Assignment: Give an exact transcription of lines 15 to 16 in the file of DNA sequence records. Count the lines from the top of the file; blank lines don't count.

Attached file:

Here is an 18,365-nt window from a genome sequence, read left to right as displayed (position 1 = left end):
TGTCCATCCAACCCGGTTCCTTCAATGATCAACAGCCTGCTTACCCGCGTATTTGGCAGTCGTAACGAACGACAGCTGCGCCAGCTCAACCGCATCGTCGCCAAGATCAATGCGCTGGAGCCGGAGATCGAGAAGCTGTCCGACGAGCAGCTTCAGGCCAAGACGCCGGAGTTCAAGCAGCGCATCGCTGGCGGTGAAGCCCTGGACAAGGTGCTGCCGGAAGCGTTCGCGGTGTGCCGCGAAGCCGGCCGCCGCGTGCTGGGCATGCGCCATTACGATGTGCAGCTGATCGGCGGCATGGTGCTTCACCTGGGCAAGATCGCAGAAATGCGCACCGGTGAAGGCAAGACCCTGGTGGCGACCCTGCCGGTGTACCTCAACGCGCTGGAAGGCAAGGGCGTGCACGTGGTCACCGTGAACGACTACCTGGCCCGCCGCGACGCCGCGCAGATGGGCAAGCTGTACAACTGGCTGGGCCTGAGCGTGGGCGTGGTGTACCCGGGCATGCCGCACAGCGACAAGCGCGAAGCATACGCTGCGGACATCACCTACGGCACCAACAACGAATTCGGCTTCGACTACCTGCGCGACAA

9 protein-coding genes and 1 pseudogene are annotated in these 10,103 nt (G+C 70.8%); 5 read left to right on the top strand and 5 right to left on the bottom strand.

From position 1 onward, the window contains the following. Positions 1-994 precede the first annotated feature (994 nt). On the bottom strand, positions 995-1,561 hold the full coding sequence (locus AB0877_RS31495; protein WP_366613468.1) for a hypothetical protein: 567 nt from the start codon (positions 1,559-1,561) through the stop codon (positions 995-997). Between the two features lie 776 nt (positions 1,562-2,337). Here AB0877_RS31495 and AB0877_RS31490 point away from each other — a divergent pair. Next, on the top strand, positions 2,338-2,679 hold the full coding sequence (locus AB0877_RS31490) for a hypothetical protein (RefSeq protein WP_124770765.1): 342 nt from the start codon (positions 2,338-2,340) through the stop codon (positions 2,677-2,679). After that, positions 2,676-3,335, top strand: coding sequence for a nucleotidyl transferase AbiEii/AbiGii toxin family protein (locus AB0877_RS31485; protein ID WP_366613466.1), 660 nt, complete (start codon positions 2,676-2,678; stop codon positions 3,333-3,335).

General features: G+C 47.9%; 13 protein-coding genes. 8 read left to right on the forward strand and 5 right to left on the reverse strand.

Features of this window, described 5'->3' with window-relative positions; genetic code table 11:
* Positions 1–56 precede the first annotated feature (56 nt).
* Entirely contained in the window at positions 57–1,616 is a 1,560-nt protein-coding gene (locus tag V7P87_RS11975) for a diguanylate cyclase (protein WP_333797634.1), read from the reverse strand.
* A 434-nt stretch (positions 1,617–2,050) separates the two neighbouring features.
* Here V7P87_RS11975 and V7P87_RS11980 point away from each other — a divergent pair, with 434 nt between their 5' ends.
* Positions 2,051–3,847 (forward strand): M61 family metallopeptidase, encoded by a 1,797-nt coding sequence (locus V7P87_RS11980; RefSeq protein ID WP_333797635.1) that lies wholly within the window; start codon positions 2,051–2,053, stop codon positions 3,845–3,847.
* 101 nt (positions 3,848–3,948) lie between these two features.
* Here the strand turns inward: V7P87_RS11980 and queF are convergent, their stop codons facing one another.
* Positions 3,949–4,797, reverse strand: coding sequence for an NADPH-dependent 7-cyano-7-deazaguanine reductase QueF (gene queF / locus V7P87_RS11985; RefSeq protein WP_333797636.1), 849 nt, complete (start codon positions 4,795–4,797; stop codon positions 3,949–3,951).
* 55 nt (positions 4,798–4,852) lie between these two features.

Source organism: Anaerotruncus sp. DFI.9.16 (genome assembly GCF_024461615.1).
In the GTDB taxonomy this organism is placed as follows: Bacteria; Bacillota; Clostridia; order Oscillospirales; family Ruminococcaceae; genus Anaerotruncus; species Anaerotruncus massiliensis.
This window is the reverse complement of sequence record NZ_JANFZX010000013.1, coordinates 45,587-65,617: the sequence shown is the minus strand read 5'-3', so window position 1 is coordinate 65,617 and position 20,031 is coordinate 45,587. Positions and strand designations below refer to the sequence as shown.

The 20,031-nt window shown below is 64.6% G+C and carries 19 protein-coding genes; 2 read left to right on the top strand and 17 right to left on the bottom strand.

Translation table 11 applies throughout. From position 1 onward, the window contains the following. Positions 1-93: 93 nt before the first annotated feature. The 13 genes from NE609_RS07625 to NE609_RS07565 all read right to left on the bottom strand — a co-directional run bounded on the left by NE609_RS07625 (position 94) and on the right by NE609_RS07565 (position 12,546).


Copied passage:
* 55 nt (positions 4,798–4,852) lie between these two features.

Source organism: Anaerotruncus sp. DFI.9.16 (genome assembly GCF_024461615.1).